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Delos (Dilos) Island

The sacred island of Delos was, in the myths, the birthplace of Apollo and Artemis. Today the island is uninhabited: it is a vast archaeological site whose superb monuments draw thousands of visitors in pilgrimage to what was, for a thousand years or so starting from the ninth century BC, the political and religious centre of the Aegean.

The archaeological site covers almost the entire island, starting on the west side, where the sacred harbour was. From the harbour, a majestic sacred way led to the Sanctuary of Apollo, where there were temples, altars, votive offerings and other buildings. There are ruins of four temples to Apollo, one of them known as the Temple of the Athenians. To the east is the Sanctuary of the Bulls, an oblong building, and to the north are the Treasuries and the long, narrow Stoa of Antigonus. In the north-west corner is the much smaller Sanctuary of Artemis, with an Ionic temple to the goddess, and the Tomb of the Two Hyperborean Maidens. Still further north is the region of the sacred lake, with the famous Terrace of the Lions, the Letoon, the Agora of the Italians and the Institution of the Poseidoniasts of Berytos.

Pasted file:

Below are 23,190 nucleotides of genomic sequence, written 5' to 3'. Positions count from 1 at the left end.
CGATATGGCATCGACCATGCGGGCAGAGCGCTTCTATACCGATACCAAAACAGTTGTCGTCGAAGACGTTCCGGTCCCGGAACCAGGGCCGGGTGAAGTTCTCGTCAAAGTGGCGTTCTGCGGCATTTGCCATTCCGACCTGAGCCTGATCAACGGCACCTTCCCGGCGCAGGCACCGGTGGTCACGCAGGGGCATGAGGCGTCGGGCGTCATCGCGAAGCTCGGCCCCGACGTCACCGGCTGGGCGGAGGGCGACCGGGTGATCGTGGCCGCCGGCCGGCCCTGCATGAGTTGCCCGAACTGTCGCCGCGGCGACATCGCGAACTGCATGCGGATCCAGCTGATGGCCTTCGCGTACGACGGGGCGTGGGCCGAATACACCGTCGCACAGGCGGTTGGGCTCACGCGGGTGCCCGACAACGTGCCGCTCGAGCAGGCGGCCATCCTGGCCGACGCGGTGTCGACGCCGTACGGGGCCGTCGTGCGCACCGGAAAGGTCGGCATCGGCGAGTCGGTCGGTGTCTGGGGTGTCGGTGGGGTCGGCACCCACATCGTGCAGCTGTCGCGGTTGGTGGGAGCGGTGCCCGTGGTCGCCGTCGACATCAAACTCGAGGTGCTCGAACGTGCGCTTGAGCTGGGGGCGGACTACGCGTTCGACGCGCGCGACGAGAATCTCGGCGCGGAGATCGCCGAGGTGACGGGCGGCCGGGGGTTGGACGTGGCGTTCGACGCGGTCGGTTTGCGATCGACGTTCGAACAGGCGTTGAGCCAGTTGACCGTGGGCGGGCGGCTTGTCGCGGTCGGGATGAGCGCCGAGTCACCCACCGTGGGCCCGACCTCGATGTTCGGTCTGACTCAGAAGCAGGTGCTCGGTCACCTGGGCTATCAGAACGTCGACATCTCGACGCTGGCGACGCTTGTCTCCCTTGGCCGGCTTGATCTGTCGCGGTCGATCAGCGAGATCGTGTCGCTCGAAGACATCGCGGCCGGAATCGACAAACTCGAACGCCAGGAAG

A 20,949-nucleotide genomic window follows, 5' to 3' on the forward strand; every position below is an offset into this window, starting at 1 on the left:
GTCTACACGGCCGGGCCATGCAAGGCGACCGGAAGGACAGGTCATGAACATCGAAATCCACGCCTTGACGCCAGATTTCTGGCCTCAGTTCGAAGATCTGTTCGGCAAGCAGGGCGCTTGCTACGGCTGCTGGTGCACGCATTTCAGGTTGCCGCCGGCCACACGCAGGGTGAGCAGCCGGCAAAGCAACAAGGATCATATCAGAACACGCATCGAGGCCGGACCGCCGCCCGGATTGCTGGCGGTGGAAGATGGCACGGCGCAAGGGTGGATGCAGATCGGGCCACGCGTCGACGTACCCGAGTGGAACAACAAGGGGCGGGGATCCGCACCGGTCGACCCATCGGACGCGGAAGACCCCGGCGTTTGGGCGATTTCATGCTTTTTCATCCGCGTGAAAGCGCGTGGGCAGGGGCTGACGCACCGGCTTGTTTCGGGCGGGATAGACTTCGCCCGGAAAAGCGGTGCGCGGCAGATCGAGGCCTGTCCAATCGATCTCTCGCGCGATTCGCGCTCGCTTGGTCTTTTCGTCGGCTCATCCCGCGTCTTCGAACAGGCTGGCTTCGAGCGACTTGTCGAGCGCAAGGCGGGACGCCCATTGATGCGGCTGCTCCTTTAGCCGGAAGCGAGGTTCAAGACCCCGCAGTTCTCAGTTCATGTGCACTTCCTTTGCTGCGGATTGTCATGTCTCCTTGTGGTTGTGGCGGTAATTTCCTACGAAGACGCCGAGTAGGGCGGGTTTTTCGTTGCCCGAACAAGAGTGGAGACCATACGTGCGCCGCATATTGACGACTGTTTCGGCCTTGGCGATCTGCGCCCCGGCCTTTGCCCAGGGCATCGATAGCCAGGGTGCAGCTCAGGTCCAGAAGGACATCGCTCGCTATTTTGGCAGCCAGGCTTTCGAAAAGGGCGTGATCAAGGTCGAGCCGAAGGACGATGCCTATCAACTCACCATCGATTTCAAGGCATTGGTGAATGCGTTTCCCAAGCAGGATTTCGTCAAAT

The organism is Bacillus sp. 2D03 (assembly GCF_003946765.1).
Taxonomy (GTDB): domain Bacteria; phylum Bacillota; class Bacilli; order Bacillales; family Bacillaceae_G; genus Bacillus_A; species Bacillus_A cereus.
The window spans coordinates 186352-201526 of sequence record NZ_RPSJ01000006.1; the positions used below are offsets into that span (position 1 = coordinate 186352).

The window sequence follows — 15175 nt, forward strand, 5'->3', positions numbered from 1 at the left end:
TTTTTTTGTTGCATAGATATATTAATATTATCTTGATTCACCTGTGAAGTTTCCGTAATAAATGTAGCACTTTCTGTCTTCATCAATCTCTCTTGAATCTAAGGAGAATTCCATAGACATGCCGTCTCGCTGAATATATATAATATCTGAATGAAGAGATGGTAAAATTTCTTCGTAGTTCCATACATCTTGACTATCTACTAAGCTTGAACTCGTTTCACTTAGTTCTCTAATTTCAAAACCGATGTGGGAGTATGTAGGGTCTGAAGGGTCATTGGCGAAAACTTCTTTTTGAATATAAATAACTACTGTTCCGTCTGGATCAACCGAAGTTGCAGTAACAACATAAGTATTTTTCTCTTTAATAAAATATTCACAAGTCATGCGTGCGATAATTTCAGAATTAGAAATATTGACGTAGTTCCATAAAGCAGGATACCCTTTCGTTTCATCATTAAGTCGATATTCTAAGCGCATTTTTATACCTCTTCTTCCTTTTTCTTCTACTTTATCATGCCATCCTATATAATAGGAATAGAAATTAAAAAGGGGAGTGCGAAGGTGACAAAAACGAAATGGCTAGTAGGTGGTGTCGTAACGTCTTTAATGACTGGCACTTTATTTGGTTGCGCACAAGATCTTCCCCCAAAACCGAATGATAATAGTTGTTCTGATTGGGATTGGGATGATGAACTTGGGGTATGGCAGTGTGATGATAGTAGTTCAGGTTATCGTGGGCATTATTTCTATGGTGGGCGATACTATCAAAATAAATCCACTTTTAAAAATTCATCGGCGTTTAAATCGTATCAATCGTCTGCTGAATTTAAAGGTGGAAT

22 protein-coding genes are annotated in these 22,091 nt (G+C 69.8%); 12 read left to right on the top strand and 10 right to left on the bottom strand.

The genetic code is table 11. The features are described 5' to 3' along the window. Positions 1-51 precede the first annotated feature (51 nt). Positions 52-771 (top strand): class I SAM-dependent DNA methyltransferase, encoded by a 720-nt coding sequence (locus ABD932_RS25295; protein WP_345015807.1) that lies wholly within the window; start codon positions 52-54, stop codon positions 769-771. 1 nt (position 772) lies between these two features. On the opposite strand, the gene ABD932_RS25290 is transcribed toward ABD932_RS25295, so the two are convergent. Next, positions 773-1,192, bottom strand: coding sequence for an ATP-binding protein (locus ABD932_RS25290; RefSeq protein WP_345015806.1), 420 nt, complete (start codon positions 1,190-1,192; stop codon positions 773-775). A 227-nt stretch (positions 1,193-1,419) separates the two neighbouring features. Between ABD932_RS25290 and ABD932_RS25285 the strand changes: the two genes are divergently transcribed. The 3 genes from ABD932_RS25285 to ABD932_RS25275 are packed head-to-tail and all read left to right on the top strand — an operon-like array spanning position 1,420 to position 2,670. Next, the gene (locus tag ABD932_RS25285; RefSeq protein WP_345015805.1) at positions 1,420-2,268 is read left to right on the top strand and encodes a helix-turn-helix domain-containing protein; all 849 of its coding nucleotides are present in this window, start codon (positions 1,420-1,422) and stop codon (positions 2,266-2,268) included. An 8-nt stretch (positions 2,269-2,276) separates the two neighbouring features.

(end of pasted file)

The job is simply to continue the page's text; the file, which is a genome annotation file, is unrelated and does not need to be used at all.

A little farther on are some fine examples of houses and a palaestra. To the north-east of the lake are the Stadium and the Gymnasium. Some of the houses yielded superb mosaic floors with representations of Dionysus, a dolphin and a  trident. A narrow channel separates Delos from Rhenia, where there is an important burial ground.

The museum of Delos houses sculptures of the Archaic, Classical, Hellenistic and Roman periods, together with a collection of vases from various periods.

Access to Delos is by caique, principally from nearby Mykonos but also from other Cycladic islands.

 

Information:

Mykonos Port Authority, tel.: 22890 22.218

Useful telephone numbers

Delos Archaeological site: 22890 22.259

Delos Museum: 22890 22.25

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